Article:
He said that “I thought I might have a little fire left…plus, I’m overwhelmed with my siding business, so I’m going to kindly bow out of the opportunity to write for DMX again.”

We just want him to know that if he ever feels the urge to write anything, whether it be knew or some sort of a throwback article, it’s always welcome here at the site he started back in the day.

Good luck with your “real job,” Danny.

Since this is the closest Provincial Banquet to where I am, the AMO Ontario Provincial Banquet is Saturday night after the final round at Gopher Dunes.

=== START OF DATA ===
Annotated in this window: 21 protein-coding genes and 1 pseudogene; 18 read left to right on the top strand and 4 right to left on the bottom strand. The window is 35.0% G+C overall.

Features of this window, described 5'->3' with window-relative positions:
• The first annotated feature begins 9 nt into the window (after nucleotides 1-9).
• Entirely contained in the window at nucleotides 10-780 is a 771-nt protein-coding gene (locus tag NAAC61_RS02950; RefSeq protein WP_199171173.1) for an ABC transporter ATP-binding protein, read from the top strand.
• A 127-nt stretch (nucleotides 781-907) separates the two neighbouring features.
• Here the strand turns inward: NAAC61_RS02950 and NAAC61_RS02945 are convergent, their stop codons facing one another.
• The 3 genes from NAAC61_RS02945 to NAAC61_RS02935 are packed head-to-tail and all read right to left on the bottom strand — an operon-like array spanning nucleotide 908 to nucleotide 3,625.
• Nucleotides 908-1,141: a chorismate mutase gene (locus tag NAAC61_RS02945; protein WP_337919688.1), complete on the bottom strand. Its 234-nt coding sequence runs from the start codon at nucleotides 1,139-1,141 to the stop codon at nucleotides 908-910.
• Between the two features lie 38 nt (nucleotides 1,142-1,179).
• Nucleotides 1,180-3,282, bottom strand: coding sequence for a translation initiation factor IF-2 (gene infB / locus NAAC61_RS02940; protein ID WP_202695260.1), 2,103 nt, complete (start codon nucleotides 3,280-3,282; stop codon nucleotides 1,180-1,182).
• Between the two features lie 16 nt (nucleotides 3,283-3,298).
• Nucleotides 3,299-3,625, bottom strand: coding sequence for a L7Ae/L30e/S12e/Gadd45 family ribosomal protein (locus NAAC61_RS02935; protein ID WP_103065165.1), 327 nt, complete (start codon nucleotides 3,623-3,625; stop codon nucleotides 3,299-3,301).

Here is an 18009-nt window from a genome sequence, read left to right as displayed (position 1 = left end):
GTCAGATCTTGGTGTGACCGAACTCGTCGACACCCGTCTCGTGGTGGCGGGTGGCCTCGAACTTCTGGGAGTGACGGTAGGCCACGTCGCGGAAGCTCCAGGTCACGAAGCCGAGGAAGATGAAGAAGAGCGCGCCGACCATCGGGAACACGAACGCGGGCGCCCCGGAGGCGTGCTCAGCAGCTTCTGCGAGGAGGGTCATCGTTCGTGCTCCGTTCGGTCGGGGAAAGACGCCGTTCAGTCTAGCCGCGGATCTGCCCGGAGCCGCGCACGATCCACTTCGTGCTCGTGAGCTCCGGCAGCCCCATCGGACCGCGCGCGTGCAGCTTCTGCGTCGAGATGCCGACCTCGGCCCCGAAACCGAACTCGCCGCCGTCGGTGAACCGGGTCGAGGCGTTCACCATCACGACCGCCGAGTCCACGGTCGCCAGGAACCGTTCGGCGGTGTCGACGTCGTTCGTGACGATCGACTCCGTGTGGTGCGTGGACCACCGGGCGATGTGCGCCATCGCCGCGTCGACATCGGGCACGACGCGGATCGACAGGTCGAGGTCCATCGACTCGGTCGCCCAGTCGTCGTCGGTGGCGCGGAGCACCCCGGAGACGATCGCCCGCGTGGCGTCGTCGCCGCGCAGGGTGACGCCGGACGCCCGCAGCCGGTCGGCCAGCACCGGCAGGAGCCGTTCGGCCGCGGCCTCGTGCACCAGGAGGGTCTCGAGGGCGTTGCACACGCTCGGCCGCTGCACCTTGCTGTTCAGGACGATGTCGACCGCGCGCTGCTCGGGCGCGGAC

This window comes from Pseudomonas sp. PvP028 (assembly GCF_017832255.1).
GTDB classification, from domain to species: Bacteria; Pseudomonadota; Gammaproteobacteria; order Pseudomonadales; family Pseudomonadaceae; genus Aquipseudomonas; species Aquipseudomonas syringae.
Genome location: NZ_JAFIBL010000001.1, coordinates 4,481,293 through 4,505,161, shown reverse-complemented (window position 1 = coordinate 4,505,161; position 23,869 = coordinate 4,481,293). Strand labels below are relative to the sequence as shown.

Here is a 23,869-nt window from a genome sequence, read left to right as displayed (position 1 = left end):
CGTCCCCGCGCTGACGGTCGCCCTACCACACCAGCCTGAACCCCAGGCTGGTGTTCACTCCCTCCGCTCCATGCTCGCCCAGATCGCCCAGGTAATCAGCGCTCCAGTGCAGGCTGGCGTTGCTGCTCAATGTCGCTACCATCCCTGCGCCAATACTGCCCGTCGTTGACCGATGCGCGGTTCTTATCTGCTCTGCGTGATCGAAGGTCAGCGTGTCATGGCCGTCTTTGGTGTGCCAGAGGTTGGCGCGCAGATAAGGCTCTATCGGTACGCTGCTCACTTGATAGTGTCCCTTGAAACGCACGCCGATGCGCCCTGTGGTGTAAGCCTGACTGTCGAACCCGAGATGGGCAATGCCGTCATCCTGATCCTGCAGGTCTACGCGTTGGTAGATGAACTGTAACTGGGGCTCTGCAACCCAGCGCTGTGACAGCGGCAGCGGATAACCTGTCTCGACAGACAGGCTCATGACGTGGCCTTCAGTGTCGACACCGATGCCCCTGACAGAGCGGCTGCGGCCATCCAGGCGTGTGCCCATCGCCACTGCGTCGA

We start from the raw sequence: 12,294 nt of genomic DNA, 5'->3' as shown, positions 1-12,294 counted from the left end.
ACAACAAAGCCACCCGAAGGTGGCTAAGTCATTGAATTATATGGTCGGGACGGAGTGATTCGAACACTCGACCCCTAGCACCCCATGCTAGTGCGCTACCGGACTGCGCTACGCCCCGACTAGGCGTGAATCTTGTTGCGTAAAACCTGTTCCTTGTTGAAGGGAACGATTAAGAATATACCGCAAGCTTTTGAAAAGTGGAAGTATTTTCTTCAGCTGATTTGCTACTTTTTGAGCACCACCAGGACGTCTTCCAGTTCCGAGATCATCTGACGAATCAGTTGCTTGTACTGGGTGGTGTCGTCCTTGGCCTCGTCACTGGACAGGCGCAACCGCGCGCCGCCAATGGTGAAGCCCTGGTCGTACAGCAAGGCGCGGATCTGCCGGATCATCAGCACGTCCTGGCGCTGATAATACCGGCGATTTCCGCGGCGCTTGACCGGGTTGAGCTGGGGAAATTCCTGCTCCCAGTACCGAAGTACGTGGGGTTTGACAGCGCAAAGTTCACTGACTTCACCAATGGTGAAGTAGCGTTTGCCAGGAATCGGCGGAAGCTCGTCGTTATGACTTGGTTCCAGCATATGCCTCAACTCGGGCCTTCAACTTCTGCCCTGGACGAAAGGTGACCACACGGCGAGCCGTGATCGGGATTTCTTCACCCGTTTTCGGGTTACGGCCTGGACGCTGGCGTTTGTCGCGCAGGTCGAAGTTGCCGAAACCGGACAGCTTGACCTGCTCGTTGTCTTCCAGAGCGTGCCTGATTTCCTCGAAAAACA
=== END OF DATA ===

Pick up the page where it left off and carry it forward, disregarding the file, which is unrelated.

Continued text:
And how about this? Do you think the best ideas always come up after a cold beer while sitting around a camp fire? Yes? Well, here’s your chance:

2018 AMO Grumble Gathering

No computers, no phones, just a face to face to better the sport. Our sport is unique in the sense that we are all so close and feel like we all know what’s best, that opinions sometimes fly off the cuff in a more negative way than positive. The Grumble Gathering will be held Saturday night after the banquet at the campfire in hopes of opening a line of positive or negative communication between AMO’s Ryan Gauld and it’s faithful customer base.